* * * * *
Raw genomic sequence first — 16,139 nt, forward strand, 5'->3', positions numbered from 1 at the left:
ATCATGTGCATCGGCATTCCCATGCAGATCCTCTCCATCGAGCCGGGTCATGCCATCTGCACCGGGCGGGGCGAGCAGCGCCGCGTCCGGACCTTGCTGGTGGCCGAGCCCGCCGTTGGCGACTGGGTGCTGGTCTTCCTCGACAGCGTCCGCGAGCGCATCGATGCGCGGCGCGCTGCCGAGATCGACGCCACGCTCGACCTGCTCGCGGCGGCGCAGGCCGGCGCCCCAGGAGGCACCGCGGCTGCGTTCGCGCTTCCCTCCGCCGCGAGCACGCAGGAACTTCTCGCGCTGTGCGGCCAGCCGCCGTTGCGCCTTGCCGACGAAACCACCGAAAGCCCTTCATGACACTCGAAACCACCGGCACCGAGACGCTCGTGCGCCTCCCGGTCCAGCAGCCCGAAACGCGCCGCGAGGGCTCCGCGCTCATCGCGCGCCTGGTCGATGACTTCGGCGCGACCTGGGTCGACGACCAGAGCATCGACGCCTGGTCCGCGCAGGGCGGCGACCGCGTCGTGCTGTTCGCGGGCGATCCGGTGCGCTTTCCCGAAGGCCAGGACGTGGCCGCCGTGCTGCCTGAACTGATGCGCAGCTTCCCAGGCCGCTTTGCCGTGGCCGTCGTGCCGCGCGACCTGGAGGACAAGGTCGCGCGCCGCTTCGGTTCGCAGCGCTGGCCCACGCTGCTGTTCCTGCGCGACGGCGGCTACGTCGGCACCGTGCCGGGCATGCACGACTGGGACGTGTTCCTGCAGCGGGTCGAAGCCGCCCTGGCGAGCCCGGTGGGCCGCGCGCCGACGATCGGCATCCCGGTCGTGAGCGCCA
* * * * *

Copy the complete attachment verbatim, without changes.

Raw genomic sequence first — 16,139 nt, forward strand, 5'->3', positions numbered from 1 at the left:
ATCATGTGCATCGGCATTCCCATGCAGATCCTCTCCATCGAGCCGGGTCATGCCATCTGCACCGGGCGGGGCGAGCAGCGCCGCGTCCGGACCTTGCTGGTGGCCGAGCCCGCCGTTGGCGACTGGGTGCTGGTCTTCCTCGACAGCGTCCGCGAGCGCATCGATGCGCGGCGCGCTGCCGAGATCGACGCCACGCTCGACCTGCTCGCGGCGGCGCAGGCCGGCGCCCCAGGAGGCACCGCGGCTGCGTTCGCGCTTCCCTCCGCCGCGAGCACGCAGGAACTTCTCGCGCTGTGCGGCCAGCCGCCGTTGCGCCTTGCCGACGAAACCACCGAAAGCCCTTCATGACACTCGAAACCACCGGCACCGAGACGCTCGTGCGCCTCCCGGTCCAGCAGCCCGAAACGCGCCGCGAGGGCTCCGCGCTCATCGCGCGCCTGGTCGATGACTTCGGCGCGACCTGGGTCGACGACCAGAGCATCGACGCCTGGTCCGCGCAGGGCGGCGACCGCGTCGTGCTGTTCGCGGGCGATCCGGTGCGCTTTCCCGAAGGCCAGGACGTGGCCGCCGTGCTGCCTGAACTGATGCGCAGCTTCCCAGGCCGCTTTGCCGTGGCCGTCGTGCCGCGCGACCTGGAGGACAAGGTCGCGCGCCGCTTCGGTTCGCAGCGCTGGCCCACGCTGCTGTTCCTGCGCGACGGCGGCTACGTCGGCACCGTGCCGGGCATGCACGACTGGGACGTGTTCCTGCAGCGGGTCGAAGCCGCCCTGGCGAGCCCGGTGGGCCGCGCGCCGACGATCGGCATCCCGGTCGTGAGCGCCA